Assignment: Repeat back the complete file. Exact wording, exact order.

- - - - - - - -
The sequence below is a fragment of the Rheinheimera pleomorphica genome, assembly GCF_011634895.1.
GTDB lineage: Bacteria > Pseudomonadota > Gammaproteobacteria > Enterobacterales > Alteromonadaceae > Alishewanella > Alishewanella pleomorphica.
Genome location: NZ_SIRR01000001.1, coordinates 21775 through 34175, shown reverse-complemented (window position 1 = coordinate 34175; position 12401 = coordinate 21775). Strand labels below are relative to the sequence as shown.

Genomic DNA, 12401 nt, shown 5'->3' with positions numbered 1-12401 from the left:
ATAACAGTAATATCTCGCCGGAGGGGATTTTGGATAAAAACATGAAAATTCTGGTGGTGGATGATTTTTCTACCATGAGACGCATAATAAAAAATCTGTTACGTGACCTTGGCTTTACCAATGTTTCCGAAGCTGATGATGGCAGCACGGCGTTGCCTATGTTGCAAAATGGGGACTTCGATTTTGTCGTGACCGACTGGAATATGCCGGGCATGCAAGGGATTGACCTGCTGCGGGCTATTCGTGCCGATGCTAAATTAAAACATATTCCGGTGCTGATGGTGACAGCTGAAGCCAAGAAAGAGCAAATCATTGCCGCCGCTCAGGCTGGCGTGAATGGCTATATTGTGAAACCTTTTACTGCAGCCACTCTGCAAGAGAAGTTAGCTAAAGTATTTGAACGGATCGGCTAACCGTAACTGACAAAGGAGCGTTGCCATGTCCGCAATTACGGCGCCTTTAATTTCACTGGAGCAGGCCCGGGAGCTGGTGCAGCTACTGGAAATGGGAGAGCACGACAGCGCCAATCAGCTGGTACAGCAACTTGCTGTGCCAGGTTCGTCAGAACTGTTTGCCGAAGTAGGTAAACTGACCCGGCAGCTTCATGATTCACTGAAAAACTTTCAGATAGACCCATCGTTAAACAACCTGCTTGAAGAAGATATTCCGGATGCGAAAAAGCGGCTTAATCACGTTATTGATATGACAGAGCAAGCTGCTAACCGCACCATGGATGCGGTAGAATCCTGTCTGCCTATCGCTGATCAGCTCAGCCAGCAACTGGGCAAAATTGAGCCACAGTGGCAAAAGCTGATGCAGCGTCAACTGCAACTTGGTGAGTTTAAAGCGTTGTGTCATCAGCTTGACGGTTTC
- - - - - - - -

The sequence below is a fragment of the Rheinheimera pleomorphica genome, assembly GCF_011634895.1.
GTDB lineage: Bacteria > Pseudomonadota > Gammaproteobacteria > Enterobacterales > Alteromonadaceae > Alishewanella > Alishewanella pleomorphica.
Genome location: NZ_SIRR01000001.1, coordinates 21775 through 34175, shown reverse-complemented (window position 1 = coordinate 34175; position 12401 = coordinate 21775). Strand labels below are relative to the sequence as shown.

Genomic DNA, 12401 nt, shown 5'->3' with positions numbered 1-12401 from the left:
ATAACAGTAATATCTCGCCGGAGGGGATTTTGGATAAAAACATGAAAATTCTGGTGGTGGATGATTTTTCTACCATGAGACGCATAATAAAAAATCTGTTACGTGACCTTGGCTTTACCAATGTTTCCGAAGCTGATGATGGCAGCACGGCGTTGCCTATGTTGCAAAATGGGGACTTCGATTTTGTCGTGACCGACTGGAATATGCCGGGCATGCAAGGGATTGACCTGCTGCGGGCTATTCGTGCCGATGCTAAATTAAAACATATTCCGGTGCTGATGGTGACAGCTGAAGCCAAGAAAGAGCAAATCATTGCCGCCGCTCAGGCTGGCGTGAATGGCTATATTGTGAAACCTTTTACTGCAGCCACTCTGCAAGAGAAGTTAGCTAAAGTATTTGAACGGATCGGCTAACCGTAACTGACAAAGGAGCGTTGCCATGTCCGCAATTACGGCGCCTTTAATTTCACTGGAGCAGGCCCGGGAGCTGGTGCAGCTACTGGAAATGGGAGAGCACGACAGCGCCAATCAGCTGGTACAGCAACTTGCTGTGCCAGGTTCGTCAGAACTGTTTGCCGAAGTAGGTAAACTGACCCGGCAGCTTCATGATTCACTGAAAAACTTTCAGATAGACCCATCGTTAAACAACCTGCTTGAAGAAGATATTCCGGATGCGAAAAAGCGGCTTAATCACGTTATTGATATGACAGAGCAAGCTGCTAACCGCACCATGGATGCGGTAGAATCCTGTCTGCCTATCGCTGATCAGCTCAGCCAGCAACTGGGCAAAATTGAGCCACAGTGGCAAAAGCTGATGCAGCGTCAACTGCAACTTGGTGAGTTTAAAGCGTTGTGTCATCAGCTTGACGGTTTC